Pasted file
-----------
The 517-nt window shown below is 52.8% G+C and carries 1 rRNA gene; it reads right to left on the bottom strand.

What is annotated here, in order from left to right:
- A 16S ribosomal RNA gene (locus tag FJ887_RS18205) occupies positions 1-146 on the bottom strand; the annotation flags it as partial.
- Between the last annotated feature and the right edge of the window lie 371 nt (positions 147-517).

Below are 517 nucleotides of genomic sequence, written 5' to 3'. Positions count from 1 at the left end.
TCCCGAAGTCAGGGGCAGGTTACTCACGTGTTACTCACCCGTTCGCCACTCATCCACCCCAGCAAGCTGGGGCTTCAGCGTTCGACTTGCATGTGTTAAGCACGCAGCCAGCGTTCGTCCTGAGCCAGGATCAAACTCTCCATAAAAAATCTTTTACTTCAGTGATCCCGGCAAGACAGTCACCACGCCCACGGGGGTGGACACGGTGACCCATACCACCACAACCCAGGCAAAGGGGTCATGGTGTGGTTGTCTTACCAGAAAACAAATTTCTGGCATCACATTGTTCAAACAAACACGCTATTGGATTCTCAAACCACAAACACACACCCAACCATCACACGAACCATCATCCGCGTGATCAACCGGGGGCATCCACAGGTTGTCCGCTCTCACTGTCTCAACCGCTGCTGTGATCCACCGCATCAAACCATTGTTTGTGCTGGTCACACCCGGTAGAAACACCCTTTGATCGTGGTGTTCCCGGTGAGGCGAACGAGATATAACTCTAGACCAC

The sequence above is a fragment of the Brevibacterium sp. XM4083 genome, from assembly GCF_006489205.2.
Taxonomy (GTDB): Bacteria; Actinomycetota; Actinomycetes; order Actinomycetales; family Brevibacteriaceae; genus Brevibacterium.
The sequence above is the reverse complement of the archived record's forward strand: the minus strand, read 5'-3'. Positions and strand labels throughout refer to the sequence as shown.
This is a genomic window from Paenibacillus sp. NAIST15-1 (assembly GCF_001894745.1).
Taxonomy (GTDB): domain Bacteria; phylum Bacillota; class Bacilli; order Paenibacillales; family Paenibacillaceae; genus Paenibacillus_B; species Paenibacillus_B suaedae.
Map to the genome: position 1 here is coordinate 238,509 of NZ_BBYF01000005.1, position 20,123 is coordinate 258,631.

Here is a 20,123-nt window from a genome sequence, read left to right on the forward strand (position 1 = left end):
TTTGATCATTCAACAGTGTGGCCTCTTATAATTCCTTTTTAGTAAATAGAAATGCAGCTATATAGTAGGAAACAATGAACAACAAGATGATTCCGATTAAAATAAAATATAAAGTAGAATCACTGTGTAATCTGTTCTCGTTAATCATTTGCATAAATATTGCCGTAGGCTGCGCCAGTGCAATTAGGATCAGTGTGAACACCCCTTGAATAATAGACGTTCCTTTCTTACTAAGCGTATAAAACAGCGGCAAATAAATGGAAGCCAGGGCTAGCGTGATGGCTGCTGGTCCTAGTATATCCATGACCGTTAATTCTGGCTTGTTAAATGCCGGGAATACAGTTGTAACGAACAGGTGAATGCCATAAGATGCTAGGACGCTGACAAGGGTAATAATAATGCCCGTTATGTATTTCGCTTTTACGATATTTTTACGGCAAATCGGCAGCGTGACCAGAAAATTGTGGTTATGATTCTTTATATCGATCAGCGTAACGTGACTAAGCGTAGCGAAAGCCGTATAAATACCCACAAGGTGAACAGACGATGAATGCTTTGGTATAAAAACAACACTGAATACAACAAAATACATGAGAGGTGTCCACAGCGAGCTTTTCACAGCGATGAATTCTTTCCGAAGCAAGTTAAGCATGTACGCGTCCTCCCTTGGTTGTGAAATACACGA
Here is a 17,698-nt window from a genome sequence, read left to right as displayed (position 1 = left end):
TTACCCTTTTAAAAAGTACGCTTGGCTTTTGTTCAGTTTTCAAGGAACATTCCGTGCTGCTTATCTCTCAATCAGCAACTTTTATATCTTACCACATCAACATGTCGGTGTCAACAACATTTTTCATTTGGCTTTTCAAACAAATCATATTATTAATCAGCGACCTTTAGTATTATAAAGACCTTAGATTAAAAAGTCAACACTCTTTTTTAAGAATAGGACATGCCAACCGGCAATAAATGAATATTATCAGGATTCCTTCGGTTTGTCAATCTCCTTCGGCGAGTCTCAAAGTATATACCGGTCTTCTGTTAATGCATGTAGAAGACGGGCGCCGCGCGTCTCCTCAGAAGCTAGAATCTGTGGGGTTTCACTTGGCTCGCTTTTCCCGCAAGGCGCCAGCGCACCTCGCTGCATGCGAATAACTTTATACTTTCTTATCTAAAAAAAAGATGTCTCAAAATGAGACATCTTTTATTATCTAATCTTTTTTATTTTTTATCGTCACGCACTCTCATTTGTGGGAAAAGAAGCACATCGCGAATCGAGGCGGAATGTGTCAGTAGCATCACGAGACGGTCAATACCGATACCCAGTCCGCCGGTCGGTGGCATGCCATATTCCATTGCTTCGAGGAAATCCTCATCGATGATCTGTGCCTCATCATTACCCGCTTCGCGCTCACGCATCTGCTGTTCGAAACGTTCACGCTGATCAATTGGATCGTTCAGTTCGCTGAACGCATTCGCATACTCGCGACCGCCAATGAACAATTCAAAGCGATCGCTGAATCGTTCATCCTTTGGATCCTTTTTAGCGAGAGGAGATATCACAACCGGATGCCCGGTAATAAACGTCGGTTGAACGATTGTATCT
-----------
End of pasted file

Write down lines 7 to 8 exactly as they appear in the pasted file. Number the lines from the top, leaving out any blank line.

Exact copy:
The sequence above is a fragment of the Brevibacterium sp. XM4083 genome, from assembly GCF_006489205.2.
Taxonomy (GTDB): Bacteria; Actinomycetota; Actinomycetes; order Actinomycetales; family Brevibacteriaceae; genus Brevibacterium.